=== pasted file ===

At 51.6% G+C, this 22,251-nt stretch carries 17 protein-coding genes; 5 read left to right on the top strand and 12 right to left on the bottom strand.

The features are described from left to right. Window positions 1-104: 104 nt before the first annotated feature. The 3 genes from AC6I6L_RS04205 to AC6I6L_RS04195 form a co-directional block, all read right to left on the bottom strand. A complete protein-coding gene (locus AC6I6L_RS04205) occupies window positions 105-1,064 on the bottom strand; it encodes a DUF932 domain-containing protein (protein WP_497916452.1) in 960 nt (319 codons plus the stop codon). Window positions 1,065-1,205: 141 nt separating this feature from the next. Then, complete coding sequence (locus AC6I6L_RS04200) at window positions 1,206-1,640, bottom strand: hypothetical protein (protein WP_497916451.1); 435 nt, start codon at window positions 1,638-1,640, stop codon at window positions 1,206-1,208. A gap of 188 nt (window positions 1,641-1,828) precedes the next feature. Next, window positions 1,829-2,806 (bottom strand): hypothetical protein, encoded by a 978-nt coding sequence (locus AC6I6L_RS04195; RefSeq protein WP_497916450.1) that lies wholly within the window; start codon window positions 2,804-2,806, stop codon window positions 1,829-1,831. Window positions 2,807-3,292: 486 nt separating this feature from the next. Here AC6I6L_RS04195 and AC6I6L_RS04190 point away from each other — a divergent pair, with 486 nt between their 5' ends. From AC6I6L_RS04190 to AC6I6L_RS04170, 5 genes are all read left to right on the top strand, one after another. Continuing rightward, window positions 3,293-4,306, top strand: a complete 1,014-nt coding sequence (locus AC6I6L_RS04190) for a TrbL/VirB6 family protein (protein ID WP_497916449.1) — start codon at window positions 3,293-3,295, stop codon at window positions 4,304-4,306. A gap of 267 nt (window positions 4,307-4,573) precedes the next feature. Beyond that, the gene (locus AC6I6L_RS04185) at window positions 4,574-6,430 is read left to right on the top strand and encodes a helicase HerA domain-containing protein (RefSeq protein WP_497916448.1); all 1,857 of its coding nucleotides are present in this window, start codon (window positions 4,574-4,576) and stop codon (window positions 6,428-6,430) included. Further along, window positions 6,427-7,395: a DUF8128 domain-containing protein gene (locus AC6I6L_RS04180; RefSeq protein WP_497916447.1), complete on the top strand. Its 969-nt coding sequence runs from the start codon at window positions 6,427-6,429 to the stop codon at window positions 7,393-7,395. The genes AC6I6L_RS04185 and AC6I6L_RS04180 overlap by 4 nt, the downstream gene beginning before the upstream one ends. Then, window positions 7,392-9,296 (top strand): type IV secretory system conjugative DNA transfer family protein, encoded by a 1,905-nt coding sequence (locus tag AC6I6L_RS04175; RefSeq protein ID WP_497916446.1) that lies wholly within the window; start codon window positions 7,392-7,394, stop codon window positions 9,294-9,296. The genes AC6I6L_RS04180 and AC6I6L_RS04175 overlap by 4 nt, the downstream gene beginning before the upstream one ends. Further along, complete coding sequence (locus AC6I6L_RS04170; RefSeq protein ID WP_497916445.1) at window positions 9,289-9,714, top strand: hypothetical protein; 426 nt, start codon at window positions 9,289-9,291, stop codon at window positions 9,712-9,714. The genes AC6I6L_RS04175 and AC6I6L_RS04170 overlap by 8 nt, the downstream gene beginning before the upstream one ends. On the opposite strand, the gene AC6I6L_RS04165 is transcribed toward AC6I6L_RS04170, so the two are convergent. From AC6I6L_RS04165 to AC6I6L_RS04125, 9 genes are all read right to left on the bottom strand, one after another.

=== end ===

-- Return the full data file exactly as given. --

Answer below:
At 51.6% G+C, this 22,251-nt stretch carries 17 protein-coding genes; 5 read left to right on the top strand and 12 right to left on the bottom strand.

The features are described from left to right. Window positions 1-104: 104 nt before the first annotated feature. The 3 genes from AC6I6L_RS04205 to AC6I6L_RS04195 form a co-directional block, all read right to left on the bottom strand. A complete protein-coding gene (locus AC6I6L_RS04205) occupies window positions 105-1,064 on the bottom strand; it encodes a DUF932 domain-containing protein (protein WP_497916452.1) in 960 nt (319 codons plus the stop codon). Window positions 1,065-1,205: 141 nt separating this feature from the next. Then, complete coding sequence (locus AC6I6L_RS04200) at window positions 1,206-1,640, bottom strand: hypothetical protein (protein WP_497916451.1); 435 nt, start codon at window positions 1,638-1,640, stop codon at window positions 1,206-1,208. A gap of 188 nt (window positions 1,641-1,828) precedes the next feature. Next, window positions 1,829-2,806 (bottom strand): hypothetical protein, encoded by a 978-nt coding sequence (locus AC6I6L_RS04195; RefSeq protein WP_497916450.1) that lies wholly within the window; start codon window positions 2,804-2,806, stop codon window positions 1,829-1,831. Window positions 2,807-3,292: 486 nt separating this feature from the next. Here AC6I6L_RS04195 and AC6I6L_RS04190 point away from each other — a divergent pair, with 486 nt between their 5' ends. From AC6I6L_RS04190 to AC6I6L_RS04170, 5 genes are all read left to right on the top strand, one after another. Continuing rightward, window positions 3,293-4,306, top strand: a complete 1,014-nt coding sequence (locus AC6I6L_RS04190) for a TrbL/VirB6 family protein (protein ID WP_497916449.1) — start codon at window positions 3,293-3,295, stop codon at window positions 4,304-4,306. A gap of 267 nt (window positions 4,307-4,573) precedes the next feature. Beyond that, the gene (locus AC6I6L_RS04185) at window positions 4,574-6,430 is read left to right on the top strand and encodes a helicase HerA domain-containing protein (RefSeq protein WP_497916448.1); all 1,857 of its coding nucleotides are present in this window, start codon (window positions 4,574-4,576) and stop codon (window positions 6,428-6,430) included. Further along, window positions 6,427-7,395: a DUF8128 domain-containing protein gene (locus AC6I6L_RS04180; RefSeq protein WP_497916447.1), complete on the top strand. Its 969-nt coding sequence runs from the start codon at window positions 6,427-6,429 to the stop codon at window positions 7,393-7,395. The genes AC6I6L_RS04185 and AC6I6L_RS04180 overlap by 4 nt, the downstream gene beginning before the upstream one ends. Then, window positions 7,392-9,296 (top strand): type IV secretory system conjugative DNA transfer family protein, encoded by a 1,905-nt coding sequence (locus tag AC6I6L_RS04175; RefSeq protein ID WP_497916446.1) that lies wholly within the window; start codon window positions 7,392-7,394, stop codon window positions 9,294-9,296. The genes AC6I6L_RS04180 and AC6I6L_RS04175 overlap by 4 nt, the downstream gene beginning before the upstream one ends. Further along, complete coding sequence (locus AC6I6L_RS04170; RefSeq protein ID WP_497916445.1) at window positions 9,289-9,714, top strand: hypothetical protein; 426 nt, start codon at window positions 9,289-9,291, stop codon at window positions 9,712-9,714. The genes AC6I6L_RS04175 and AC6I6L_RS04170 overlap by 8 nt, the downstream gene beginning before the upstream one ends. On the opposite strand, the gene AC6I6L_RS04165 is transcribed toward AC6I6L_RS04170, so the two are convergent. From AC6I6L_RS04165 to AC6I6L_RS04125, 9 genes are all read right to left on the bottom strand, one after another.